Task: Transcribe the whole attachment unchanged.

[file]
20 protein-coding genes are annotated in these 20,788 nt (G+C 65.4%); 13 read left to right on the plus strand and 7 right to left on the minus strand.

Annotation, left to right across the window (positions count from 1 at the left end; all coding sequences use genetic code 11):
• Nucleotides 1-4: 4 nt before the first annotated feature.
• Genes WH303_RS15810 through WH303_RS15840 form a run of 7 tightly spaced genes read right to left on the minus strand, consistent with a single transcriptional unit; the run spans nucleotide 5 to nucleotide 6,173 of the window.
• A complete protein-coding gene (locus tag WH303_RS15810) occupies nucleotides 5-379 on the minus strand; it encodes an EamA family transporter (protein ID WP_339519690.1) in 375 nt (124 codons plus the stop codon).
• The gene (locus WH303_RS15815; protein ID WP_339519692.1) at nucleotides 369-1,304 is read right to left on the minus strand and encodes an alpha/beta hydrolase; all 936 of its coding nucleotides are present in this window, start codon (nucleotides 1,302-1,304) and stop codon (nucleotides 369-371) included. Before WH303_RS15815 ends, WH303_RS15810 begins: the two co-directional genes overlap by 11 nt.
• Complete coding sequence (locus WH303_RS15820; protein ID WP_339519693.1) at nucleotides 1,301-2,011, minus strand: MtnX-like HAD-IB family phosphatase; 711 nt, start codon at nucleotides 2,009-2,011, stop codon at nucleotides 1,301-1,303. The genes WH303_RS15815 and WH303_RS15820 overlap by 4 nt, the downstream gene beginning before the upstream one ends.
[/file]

20 protein-coding genes are annotated in these 20,788 nt (G+C 65.4%); 13 read left to right on the plus strand and 7 right to left on the minus strand.

Annotation, left to right across the window (positions count from 1 at the left end; all coding sequences use genetic code 11):
• Nucleotides 1-4: 4 nt before the first annotated feature.
• Genes WH303_RS15810 through WH303_RS15840 form a run of 7 tightly spaced genes read right to left on the minus strand, consistent with a single transcriptional unit; the run spans nucleotide 5 to nucleotide 6,173 of the window.
• A complete protein-coding gene (locus tag WH303_RS15810) occupies nucleotides 5-379 on the minus strand; it encodes an EamA family transporter (protein ID WP_339519690.1) in 375 nt (124 codons plus the stop codon).
• The gene (locus WH303_RS15815; protein ID WP_339519692.1) at nucleotides 369-1,304 is read right to left on the minus strand and encodes an alpha/beta hydrolase; all 936 of its coding nucleotides are present in this window, start codon (nucleotides 1,302-1,304) and stop codon (nucleotides 369-371) included. Before WH303_RS15815 ends, WH303_RS15810 begins: the two co-directional genes overlap by 11 nt.
• Complete coding sequence (locus WH303_RS15820; protein ID WP_339519693.1) at nucleotides 1,301-2,011, minus strand: MtnX-like HAD-IB family phosphatase; 711 nt, start codon at nucleotides 2,009-2,011, stop codon at nucleotides 1,301-1,303. The genes WH303_RS15815 and WH303_RS15820 overlap by 4 nt, the downstream gene beginning before the upstream one ends.